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Cassini continues its exploration of the Saturn system with the 24-day Rev160, which begins on January 16 at its farthest distance from the planet. This point is also called the orbit's apoapse. At this point, Cassini will be 2.90 million kilometers (1.80 million miles) from Saturn's cloud tops. The spacecraft is in the middle of the first equatorial phase of the Cassini Solstice Mission, which lasts until May 2012. During this phase, the spacecraft's orbits lie within the equatorial plane of the planet, providing opportunities to encounter Saturn's numerous moons, image the rings edge-on, and look at Saturn's cloud tops without the rings obscuring the view. Sixty ISS observations are planned for Rev160, the vast majority dedicated to an encounter with Titan and Saturn storm monitoring.
ISS begins its observations for Rev160 a day after apoapse on January 17 with a quick observation of Saturn and its faded northern hemisphere storm. Three more such observations are planned that day. These "Storm Watch" observation sequences are designed to take advantage of short, two-minute segments when the spacecraft turns the optical remote sensing (ORS) instruments back to Saturn as a waypoint between other experiments' observations. These sequences include blue, clear, two methane band, and one full-frame, continuum band filter images. Twenty-two more are planned between January 18 and 25, while seven are planned between February 6 and 8. Between the first two storm watch observations on January 17, ISS will image Titan's Fensal-Aztlan region from a distance of 3.94 million kilometers (2.45 million miles) in an effort to look for clouds in the moon's atmosphere as part of the "Titan Monitoring Campaign". ISS will take a look at Titan again on January 18, this time from a distance of 2.23 million kilometers (1.39 million miles). After the Titan observation on January 17, ISS will acquire a pair of Saturn cloud tracking observations. Both last for two hours using sets of images taken 10 minutes apart in order to measure wind speeds in Saturn's atmosphere by tracking clouds. Four more of these will be taken on January 19 and 20, though each of these later Saturn wind observations will last five hours rather than two. Cassini takes another "Titan Monitoring Campaign" observation on January 20 from a distance of 2.87 million kilometers (1.78 million miles), looking for clouds across the moon's trailing hemisphere.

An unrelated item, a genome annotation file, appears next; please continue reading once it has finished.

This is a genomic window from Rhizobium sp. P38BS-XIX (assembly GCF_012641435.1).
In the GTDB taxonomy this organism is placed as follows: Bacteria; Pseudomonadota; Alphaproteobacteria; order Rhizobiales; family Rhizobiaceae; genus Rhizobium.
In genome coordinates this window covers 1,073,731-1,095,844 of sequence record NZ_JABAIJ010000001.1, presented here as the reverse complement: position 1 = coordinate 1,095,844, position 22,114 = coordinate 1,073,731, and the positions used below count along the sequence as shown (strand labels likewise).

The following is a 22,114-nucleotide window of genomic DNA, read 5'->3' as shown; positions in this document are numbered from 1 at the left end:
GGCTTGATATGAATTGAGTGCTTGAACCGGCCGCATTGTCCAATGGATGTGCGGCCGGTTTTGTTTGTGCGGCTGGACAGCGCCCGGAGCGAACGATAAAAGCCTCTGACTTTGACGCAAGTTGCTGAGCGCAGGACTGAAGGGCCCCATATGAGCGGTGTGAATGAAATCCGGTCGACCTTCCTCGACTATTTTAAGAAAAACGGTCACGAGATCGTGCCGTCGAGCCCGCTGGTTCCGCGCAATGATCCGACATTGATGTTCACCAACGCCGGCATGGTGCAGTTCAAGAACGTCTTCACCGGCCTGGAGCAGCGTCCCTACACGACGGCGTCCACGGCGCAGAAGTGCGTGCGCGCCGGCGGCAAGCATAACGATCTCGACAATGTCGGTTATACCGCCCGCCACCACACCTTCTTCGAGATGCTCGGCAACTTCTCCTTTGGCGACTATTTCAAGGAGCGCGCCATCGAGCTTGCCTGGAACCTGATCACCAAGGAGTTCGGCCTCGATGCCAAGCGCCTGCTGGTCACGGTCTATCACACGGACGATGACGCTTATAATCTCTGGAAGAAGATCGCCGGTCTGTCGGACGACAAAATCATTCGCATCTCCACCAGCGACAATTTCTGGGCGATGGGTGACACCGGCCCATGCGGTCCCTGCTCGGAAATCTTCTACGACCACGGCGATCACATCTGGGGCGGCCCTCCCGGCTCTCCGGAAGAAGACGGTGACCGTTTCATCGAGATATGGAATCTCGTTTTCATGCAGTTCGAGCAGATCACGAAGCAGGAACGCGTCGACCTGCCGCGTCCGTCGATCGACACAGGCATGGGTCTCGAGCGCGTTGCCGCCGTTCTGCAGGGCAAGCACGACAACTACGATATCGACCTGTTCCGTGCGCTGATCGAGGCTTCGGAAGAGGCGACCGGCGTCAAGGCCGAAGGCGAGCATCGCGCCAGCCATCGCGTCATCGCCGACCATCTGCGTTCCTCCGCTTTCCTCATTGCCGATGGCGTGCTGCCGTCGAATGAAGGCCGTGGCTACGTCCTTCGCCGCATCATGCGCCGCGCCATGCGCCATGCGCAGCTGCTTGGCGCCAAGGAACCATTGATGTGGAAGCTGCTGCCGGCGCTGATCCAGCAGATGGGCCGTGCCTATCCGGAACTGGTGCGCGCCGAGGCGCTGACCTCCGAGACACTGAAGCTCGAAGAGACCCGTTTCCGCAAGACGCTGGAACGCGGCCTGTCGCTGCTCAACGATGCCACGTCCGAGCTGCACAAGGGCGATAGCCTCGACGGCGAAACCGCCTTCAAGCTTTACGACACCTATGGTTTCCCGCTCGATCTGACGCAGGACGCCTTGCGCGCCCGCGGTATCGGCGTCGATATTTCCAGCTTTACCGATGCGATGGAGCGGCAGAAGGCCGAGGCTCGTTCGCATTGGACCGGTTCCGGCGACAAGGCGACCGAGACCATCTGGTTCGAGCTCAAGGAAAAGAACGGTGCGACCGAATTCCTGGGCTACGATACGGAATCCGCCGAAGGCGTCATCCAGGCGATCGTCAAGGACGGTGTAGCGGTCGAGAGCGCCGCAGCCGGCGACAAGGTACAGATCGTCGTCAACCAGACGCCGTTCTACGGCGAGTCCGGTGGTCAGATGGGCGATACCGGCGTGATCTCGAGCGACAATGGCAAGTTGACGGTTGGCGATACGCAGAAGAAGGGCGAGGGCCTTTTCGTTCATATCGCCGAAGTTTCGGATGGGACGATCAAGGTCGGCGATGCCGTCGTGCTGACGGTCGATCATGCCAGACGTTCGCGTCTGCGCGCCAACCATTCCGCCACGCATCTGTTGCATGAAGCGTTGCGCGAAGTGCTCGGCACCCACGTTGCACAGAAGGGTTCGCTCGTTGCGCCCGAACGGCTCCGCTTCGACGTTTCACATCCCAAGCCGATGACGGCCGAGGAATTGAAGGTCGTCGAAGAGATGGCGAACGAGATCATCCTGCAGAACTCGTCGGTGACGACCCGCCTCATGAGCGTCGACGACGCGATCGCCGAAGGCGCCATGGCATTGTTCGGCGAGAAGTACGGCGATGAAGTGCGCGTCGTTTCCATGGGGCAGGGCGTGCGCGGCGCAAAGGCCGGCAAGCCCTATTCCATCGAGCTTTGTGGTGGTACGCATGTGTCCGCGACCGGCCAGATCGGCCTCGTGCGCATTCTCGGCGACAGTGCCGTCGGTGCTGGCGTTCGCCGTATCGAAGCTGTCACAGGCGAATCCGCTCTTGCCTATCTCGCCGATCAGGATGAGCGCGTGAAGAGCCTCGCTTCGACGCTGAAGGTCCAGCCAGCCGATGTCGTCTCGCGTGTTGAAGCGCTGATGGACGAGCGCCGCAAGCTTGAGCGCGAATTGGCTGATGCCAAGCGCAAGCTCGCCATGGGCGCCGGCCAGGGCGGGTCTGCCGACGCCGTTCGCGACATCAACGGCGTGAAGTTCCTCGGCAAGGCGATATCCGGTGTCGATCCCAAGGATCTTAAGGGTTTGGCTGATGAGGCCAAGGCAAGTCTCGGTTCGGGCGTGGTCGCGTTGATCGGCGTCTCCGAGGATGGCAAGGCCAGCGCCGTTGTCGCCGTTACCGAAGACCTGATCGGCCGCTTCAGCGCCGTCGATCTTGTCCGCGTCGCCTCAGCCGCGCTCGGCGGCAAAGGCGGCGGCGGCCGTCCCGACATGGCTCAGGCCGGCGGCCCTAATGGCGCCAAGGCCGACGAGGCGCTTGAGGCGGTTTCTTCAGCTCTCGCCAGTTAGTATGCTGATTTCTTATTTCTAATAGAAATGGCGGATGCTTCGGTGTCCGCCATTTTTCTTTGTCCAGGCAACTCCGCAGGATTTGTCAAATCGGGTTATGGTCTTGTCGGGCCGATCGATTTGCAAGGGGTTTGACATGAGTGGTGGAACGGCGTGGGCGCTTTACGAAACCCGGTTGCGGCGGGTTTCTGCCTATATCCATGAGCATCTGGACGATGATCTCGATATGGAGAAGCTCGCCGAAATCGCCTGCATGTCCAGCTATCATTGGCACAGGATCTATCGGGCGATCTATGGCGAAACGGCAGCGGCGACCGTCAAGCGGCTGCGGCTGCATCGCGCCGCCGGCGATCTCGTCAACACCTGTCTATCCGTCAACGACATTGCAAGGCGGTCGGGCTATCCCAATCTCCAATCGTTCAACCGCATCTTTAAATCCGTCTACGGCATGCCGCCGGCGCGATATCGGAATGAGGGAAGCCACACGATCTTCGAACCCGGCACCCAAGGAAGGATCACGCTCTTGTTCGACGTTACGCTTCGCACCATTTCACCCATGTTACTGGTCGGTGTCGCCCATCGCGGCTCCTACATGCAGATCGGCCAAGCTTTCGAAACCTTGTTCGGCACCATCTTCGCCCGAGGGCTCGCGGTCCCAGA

On January 21, ISS will observe different latitudes of Saturn's atmosphere at low, moderate, and high emission angles to study again Saturn's upper haze layers and their effects on our ability to observe lower-altitude cloud structures. A similar observation will be taken on January 26. On January 22, ISS will image Titan's Senkyo, Garotman Terra, Tollan Terra, and Yalaing Terra regions from a distance of 3.20 million kilometers (1.99 million miles) in an effort to look for clouds in the moon's atmosphere. This observation also will be useful to see if the remnant bright spot in Yalaing Terra from the late 2010 "Arrow Storm" remains. A similar observation taken from a distance of 3.06 million kilometers (1.90 million miles) will be taken on January 24 and will cover the sub-Saturn hemisphere. On January 23, the Composite Infrared Spectrometer (CIRS) will observe Saturn for 22 hours while ISS rides along, taking a set of images ever couple of hours. Afterward, ISS will observe Siarnaq for 12 hours in order to pin down the orientation of this small, outer satellite's north pole axis.